Any scientists?

Got a strange question but I really would like as answer. Someone bought my daughter a “Grow your own Bulldog” toy. A 1 inch tall dog grows to 6 inches tall when immersed in water and shrinks back when removed. It’s not just a simple piece of foam but clearly it absorbs moisture. I can’t help thinking that the material was developed with a more serious aim. Any ideas?

Sounds like a shaggy dog story to me. Sorry…………………………!


Sounds like a topic for Padded Cell, not hifi, and I am not a scientist, but here you go:

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FR, the fore and seeker

You wouldn’t want to swallow that!


I thought I was posting it to Padded Cell! Many thanks for the explanation - I knew it would have a serious purpose!

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Thanks, I can see the components. My daughter threw the packaging before I could see it! I wondered whether it had been developed as some sort of waterproof sealing compound, expanding and remaining solid when wet.

As Douglas Adams once wrote, “Towels can be dangerous if swallowed in large quantities!


You should then ask scientists.:grin:. @Innocent_Bystander will be pleased to answer if these components above in the pic are good or dangerous.

…or as Steven Wright once quipped, “It’s a small World, but I wouldn’t want to paint it”.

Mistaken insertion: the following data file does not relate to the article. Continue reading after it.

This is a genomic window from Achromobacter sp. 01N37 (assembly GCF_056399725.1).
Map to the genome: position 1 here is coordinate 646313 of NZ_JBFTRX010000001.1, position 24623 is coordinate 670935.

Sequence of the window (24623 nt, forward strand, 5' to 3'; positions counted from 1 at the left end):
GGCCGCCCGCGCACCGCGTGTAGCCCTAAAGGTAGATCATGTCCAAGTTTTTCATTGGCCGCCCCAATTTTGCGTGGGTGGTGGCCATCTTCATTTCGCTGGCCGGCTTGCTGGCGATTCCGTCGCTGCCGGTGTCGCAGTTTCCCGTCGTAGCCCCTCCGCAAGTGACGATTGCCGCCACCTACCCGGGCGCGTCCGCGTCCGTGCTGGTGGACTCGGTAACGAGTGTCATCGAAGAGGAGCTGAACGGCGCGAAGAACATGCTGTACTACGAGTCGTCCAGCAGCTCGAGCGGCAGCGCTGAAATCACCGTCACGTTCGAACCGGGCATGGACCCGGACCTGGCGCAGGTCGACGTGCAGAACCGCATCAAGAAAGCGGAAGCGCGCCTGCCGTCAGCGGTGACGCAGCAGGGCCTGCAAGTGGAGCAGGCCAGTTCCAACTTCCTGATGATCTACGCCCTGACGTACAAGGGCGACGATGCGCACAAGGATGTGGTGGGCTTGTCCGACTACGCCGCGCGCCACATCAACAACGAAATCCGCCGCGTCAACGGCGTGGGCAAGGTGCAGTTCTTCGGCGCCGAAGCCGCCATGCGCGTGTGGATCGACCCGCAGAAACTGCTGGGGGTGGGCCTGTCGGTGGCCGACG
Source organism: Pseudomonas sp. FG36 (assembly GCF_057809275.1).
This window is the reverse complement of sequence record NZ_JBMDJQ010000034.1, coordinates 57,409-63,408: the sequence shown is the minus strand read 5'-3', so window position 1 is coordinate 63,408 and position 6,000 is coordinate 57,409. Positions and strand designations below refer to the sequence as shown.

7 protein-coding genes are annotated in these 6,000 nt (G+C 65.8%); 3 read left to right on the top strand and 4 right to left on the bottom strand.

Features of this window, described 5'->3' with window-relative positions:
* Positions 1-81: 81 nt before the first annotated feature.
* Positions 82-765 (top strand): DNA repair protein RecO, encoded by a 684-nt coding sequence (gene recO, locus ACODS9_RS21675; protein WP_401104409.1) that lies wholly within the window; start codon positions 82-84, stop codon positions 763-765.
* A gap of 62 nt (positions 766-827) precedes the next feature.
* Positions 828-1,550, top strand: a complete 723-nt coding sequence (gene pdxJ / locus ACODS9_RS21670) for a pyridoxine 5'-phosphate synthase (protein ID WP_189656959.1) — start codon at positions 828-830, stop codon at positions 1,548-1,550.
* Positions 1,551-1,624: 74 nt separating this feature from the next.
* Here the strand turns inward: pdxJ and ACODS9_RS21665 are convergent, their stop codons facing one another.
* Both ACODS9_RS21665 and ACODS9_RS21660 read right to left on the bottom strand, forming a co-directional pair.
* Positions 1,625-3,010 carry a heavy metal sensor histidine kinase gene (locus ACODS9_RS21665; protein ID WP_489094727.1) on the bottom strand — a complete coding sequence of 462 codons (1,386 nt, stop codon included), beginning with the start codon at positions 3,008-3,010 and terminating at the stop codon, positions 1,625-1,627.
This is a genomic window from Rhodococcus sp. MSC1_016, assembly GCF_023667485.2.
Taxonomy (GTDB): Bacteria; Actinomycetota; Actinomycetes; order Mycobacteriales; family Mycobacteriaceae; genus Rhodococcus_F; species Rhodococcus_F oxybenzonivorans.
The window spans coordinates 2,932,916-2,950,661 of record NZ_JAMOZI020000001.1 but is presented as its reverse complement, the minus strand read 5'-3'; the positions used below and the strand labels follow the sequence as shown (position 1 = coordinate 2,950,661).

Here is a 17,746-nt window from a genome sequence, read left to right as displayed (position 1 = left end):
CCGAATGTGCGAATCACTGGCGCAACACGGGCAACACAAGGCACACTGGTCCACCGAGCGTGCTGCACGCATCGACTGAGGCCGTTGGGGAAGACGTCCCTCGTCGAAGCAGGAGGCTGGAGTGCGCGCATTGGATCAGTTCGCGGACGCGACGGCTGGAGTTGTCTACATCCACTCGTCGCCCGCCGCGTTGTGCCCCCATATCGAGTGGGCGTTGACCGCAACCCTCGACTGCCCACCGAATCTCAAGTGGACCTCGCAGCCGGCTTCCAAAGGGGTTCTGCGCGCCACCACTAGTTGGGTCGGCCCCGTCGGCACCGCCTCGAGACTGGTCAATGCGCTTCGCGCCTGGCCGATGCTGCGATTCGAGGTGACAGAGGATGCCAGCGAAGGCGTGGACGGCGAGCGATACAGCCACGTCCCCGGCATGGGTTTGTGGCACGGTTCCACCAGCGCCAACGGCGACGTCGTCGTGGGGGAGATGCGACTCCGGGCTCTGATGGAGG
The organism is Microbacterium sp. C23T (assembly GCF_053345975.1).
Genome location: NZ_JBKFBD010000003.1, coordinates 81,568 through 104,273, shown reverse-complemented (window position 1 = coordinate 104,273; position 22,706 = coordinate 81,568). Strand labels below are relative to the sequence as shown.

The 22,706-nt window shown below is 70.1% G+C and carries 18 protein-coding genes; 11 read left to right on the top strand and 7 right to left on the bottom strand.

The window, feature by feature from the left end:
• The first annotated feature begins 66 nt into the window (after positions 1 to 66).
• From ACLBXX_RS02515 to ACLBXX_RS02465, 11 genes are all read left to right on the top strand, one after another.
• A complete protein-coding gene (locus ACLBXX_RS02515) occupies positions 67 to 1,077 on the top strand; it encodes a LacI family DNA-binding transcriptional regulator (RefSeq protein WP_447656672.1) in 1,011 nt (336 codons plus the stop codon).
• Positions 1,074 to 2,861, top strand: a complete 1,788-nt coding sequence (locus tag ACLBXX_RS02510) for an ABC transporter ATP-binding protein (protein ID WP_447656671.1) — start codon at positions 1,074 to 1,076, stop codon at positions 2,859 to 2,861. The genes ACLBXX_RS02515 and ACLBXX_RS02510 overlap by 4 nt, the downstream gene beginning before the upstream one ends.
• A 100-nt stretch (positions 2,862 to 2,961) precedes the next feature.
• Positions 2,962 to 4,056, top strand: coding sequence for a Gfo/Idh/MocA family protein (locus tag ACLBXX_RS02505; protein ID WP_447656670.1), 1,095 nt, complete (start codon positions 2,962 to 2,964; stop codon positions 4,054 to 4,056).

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French equivalent

With the « if only « we would be able to put Paris in a bottle.

When these types of product aimed at children first appeared on the market in Britain I was involved in safety assessments, but no, I don’t know if these water absorbing polymers were developed for a specific purpose, or whether the property was discovered after first producing them experimentally, then uses sought. I suspect the latter.


See my post 4. The ingredients are listed.
Maybe a chemist would know. Or @Xanthe ?

Quick look into it showed that these toys are made from a superabsorbent polymer.

Apparently was developed as part of research into improving water conservation in soils.

The Wikipedia page ( ) lists many other usages.

Superabsorbants are nowadays typically used in diapers and other hygiene products.

They are a development of synthetic polymers taking the lead from a number of biopolymers used by algae, particularly agar (primarily agarose) that can form stable gels that don’t leech water at as little as 1.5% w/w of polymer. To a lesser degree they are influenced carageenans (2 of which gel by cross-linking via metal ions), although the metal ions (e.g zinc or silver) in these products are used as bacteriostats, not as cross linking / setting agents.

They work because the polymer has a lot of electrically charged functional groups that can hydrogen bond to water molecules.

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Phew, all that technology to make an expanding puppy!:joy:

Yeah indeed, we managed that with dog food alone.


Interesting stuff, I might consider this material for use in artworks.

As I am nearly always asked to create a risk assessment for public artworks for both in or outdoors situations, I wonder if there is any risk of this extaodinary material harbering waterborne bugs ?

A dash of biocide perchance Grommit?

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